This case helps illustrate and clarify the Meta-Model of ART. In addition to the three spaces of relational, conceptual and experimental work, of the model there are also seven quality choicepoints which can be used to assess and to guide improvements.  These comprise: #1 INTENTION (we helped make a more sustainable port); #2 PARTENRSHIP (we worked with key players along the cargo transshipment route).  #3 METHODS: We used participative, experiential methods for systems mapping and understating one another and then built in more rigor with quantitative methods, such as the carbon calculator. #4 CONTRIBUTION: As a multidisciplinary team there were multiple publications and, more immediately, we had measurable – and large – positive impact on the work of the port(s). #5 ACTIONABILITY refers to how we clarified how others can use the work; #6 RELEVANCE demonstrates that the actionability worked! The work migrated to healthcare transformation efforts in Sweden. #7 DEVELOPMENTAL REFLEXIVITY: each of us was learning to become partners in interdependence rather than remaining as independent players, as we had arrived into the system.


Dr. Miren Larrea presents a case from Spain’s Basque country. It is an example of how ART is influencing policy making transformations in the development of the territory.

What’s new is exploring ways of bringing personal development to territorial development. This is new for the regional actors. The emphasis is on developmental reflexivity within relational space. 

This emphasis was a bit resisted at the beginning however now an exciting developmental experiment is underway. In it we are focusing on inquiring, relating …Note: this work is not primarily theoretical, but allows for emergence of improvement within the system of SMEs. We work as learning partners and seek to define the policies that affect their small and medium businesses.

Miren’s team’s questions can be categorized in three:

 #1 Inquiry: How do we connect with other democratization processes? How are we careful not to undermine the communitarian ethos with our new focus on personal development?

#2 Relating. We differentiate informal and formal spaces. In the former, we’re focusing more on “caring” and “love” which informs the formal policy making/political context. Our efforts go beyond the common talk of “trust.” We practice with the courage to be honest in giving and receiving feedback.

#3 Regards power. We are talking more about empowerment inside what have been hierarchical power systems that are being democratized.  There are many micro experiments.

Miren concludes “ART is helping us transform!” (Note: Miren is part of a podcast interview on her work (AR+ Yes/And Podcast #2) and shares more details on how the power and love aspect of the work came into being and how it’s having an impact.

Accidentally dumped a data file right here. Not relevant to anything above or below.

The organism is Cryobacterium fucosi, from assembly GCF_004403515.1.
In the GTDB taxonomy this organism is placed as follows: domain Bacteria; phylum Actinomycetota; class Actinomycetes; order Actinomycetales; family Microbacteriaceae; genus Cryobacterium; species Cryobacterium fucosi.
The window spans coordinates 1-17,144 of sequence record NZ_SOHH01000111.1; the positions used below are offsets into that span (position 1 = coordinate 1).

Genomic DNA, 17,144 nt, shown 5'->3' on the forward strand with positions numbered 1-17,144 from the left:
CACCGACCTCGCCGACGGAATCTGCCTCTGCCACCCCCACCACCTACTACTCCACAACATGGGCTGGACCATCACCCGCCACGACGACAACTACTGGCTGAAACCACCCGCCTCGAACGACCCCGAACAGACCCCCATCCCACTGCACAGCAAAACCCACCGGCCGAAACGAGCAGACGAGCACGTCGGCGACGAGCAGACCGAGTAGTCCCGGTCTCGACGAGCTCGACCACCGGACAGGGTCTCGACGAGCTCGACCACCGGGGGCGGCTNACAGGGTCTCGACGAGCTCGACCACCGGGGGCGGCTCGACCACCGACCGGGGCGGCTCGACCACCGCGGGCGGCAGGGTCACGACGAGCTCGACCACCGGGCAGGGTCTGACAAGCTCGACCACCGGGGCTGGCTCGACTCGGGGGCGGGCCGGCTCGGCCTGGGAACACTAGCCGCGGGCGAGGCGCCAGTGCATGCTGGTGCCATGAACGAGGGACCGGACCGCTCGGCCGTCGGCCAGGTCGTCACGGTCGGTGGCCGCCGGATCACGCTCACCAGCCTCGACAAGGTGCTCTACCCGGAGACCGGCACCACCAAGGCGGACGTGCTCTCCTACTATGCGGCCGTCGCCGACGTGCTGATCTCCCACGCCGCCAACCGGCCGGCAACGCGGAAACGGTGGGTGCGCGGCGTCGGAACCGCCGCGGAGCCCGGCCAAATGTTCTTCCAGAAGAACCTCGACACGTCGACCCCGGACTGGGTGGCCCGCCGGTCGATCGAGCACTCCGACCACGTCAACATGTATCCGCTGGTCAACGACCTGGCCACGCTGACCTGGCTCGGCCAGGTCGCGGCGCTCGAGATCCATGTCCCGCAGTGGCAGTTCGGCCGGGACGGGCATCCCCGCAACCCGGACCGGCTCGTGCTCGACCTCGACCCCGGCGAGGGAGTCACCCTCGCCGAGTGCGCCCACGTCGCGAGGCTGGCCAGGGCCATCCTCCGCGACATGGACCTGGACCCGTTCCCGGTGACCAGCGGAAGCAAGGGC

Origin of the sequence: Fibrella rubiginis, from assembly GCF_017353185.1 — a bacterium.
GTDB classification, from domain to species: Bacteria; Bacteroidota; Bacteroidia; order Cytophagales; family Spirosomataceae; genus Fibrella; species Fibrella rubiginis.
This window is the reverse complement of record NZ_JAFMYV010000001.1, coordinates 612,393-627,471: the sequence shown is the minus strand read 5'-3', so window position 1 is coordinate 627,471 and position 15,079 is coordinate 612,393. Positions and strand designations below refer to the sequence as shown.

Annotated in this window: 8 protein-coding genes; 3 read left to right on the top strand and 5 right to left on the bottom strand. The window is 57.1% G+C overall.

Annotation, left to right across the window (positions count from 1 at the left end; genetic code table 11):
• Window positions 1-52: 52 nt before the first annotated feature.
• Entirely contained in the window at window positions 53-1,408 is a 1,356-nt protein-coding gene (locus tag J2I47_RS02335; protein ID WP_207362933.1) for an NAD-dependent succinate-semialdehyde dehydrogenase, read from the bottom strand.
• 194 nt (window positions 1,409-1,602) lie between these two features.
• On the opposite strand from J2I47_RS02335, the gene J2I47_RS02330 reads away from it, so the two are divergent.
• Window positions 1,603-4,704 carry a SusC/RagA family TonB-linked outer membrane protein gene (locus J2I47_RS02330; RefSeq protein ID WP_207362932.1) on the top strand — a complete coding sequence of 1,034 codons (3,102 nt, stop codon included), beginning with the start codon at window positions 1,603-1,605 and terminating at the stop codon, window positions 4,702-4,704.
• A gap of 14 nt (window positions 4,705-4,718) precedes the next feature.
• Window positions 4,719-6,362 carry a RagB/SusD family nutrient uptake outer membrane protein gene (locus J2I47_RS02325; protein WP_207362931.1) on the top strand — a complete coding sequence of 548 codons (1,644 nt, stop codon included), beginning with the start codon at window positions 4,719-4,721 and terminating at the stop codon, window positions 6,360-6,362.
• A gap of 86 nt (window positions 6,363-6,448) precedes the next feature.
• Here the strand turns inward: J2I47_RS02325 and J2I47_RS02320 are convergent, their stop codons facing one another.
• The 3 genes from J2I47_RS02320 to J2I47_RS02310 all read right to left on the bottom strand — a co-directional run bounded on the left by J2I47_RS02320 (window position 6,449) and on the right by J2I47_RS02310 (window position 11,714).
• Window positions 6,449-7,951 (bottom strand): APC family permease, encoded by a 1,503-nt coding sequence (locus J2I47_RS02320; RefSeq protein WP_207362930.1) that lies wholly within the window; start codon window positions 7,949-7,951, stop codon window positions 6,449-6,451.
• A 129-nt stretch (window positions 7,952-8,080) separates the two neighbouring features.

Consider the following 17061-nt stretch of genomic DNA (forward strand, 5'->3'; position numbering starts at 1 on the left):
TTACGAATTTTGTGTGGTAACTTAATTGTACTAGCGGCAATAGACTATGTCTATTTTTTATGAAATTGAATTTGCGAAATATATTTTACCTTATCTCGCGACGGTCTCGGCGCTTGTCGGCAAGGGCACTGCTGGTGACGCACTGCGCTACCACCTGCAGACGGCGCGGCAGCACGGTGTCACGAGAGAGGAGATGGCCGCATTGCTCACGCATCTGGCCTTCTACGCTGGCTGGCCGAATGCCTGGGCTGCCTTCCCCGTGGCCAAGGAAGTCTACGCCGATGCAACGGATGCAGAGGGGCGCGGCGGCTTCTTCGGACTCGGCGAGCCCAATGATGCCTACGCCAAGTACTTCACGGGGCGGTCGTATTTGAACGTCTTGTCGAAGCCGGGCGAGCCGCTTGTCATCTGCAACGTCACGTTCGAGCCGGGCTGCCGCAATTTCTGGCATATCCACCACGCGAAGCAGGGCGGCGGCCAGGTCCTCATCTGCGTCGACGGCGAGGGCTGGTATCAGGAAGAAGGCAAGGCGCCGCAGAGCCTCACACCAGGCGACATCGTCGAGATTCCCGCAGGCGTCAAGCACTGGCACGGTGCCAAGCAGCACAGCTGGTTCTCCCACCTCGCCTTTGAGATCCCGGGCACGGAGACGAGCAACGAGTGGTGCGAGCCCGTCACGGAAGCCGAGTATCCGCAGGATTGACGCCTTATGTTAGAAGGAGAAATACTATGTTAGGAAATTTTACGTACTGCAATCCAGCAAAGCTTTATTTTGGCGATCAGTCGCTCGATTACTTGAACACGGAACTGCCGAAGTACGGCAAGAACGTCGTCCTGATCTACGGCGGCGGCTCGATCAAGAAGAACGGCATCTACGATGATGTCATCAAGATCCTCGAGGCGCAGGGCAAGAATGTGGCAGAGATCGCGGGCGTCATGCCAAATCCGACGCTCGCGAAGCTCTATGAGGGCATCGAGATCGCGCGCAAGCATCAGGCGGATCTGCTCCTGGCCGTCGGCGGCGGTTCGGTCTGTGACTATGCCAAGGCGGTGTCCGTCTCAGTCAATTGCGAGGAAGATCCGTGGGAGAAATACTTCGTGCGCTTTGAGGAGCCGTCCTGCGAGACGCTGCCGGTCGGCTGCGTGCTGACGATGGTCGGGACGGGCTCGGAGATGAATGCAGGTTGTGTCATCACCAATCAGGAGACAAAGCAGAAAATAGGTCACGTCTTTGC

Dr. Aftab Erfan, Chief Equity Officer at City of Vancouver, BC. Hilary speaks for Aftab who had to step away at the last minute due to Covid.  Hilary uses Aftab’s slides. 

The City of Vancouver BC has 10, 000 employees. This is not small easy work!

Aftab is leading both a new way to theorize new ways in which organizing is happening – and emphasizing bridging ties. Also

Working with power…which happens by reframing within explicit conversations. For all this Relational space is so important, as that creates the context for the conversations that bring new ways of organizing together.

In all this Aftab emphasizes developmental reflexivity. Aftab reminds us that the success of this work requires attention to personal interiority.

Participant input was welcomed:

Professor Hanna from Finland highlights the value of starting with a systems approach in all contexts of ART as this shapes the building of a platform with learning partners across the system.  This is useful for her work in Finland.


Prof. Emeritus Ken Gergen (who put relational into social construction) acted as discussant.  Over all he expresses enthusiasm about ART’s pragmatic constructivism.  Ken Gergen also discusses the implications of what he’s seeing and hearing in ART.


Ken explains: “There is a lot at stake.  So let’s think about this work in a broader way. Notice that management science has inherited a “predict-control” model of knowledge which presumes a fixed world in which objectivity is possible.


However, reality is in flux and flow. The study of reality is changing it! We carry agendas; we bring a values orientation to how we study and learn. We need to rethink this model in light of reality – and the landscape of relating.

ART is a primary vehicle for the kind of study and learning. It presumes change as it helps make desired change happen. ART is a paradigm shift from observational to creative mode


Ken takes special delight in 1) the vital emphasis on participation; 2) openness of the meta-methodology (there are many ways to do ART!) and 3) the passion invested which it brings life

There is an imperative here…we cannot afford to just feed one another with academic papers! We are called to respond to the eco-social crisis